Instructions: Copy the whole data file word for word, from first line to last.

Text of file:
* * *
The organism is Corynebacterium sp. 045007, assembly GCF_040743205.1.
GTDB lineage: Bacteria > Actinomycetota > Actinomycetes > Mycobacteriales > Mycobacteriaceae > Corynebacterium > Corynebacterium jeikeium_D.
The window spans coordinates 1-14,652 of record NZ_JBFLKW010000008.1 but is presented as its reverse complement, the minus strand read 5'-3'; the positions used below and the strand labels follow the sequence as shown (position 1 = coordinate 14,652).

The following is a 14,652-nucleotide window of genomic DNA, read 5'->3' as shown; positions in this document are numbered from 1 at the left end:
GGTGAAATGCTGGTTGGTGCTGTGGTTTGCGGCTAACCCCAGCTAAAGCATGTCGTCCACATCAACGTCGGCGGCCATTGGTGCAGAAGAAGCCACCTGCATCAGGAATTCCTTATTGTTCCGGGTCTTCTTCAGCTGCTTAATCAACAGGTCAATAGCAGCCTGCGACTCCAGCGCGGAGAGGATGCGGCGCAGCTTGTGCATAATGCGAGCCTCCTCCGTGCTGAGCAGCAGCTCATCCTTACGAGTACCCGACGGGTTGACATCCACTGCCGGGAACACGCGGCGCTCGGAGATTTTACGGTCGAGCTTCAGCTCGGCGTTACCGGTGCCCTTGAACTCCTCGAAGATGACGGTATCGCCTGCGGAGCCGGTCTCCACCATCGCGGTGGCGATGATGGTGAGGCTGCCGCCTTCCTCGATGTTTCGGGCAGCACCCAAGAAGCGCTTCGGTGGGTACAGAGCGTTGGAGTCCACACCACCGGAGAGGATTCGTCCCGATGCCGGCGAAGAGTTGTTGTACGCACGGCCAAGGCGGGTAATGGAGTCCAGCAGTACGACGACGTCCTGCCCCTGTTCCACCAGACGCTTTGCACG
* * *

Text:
The organism is Corynebacterium sp. 045007, assembly GCF_040743205.1.
GTDB lineage: Bacteria > Actinomycetota > Actinomycetes > Mycobacteriales > Mycobacteriaceae > Corynebacterium > Corynebacterium jeikeium_D.
The window spans coordinates 1-14,652 of record NZ_JBFLKW010000008.1 but is presented as its reverse complement, the minus strand read 5'-3'; the positions used below and the strand labels follow the sequence as shown (position 1 = coordinate 14,652).

The following is a 14,652-nucleotide window of genomic DNA, read 5'->3' as shown; positions in this document are numbered from 1 at the left end:
GGTGAAATGCTGGTTGGTGCTGTGGTTTGCGGCTAACCCCAGCTAAAGCATGTCGTCCACATCAACGTCGGCGGCCATTGGTGCAGAAGAAGCCACCTGCATCAGGAATTCCTTATTGTTCCGGGTCTTCTTCAGCTGCTTAATCAACAGGTCAATAGCAGCCTGCGACTCCAGCGCGGAGAGGATGCGGCGCAGCTTGTGCATAATGCGAGCCTCCTCCGTGCTGAGCAGCAGCTCATCCTTACGAGTACCCGACGGGTTGACATCCACTGCCGGGAACACGCGGCGCTCGGAGATTTTACGGTCGAGCTTCAGCTCGGCGTTACCGGTGCCCTTGAACTCCTCGAAGATGACGGTATCGCCTGCGGAGCCGGTCTCCACCATCGCGGTGGCGATGATGGTGAGGCTGCCGCCTTCCTCGATGTTTCGGGCAGCACCCAAGAAGCGCTTCGGTGGGTACAGAGCGTTGGAGTCCACACCACCGGAGAGGATTCGTCCCGATGCCGGCGAAGAGTTGTTGTACGCACGGCCAAGGCGGGTAATGGAGTCCAGCAGTACGACGACGTCCTGCCCCTGTTCCACCAGACGCTTTGCACG